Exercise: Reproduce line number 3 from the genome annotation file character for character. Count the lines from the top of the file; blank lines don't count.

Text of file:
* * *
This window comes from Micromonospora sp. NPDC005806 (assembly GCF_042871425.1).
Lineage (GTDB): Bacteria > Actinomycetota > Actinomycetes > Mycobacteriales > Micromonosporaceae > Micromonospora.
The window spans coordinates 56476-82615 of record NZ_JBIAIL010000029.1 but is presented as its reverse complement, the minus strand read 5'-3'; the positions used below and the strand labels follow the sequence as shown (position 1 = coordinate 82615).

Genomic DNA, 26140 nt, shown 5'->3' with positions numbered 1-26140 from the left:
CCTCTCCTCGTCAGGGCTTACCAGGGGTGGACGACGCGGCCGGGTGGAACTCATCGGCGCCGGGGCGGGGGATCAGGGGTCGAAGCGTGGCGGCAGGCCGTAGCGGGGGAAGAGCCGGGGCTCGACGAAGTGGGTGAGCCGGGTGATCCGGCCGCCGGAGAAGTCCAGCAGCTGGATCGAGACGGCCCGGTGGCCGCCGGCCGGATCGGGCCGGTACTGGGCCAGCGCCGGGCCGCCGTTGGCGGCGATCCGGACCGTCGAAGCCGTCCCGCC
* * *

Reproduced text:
The window spans coordinates 56476-82615 of record NZ_JBIAIL010000029.1 but is presented as its reverse complement, the minus strand read 5'-3'; the positions used below and the strand labels follow the sequence as shown (position 1 = coordinate 82615).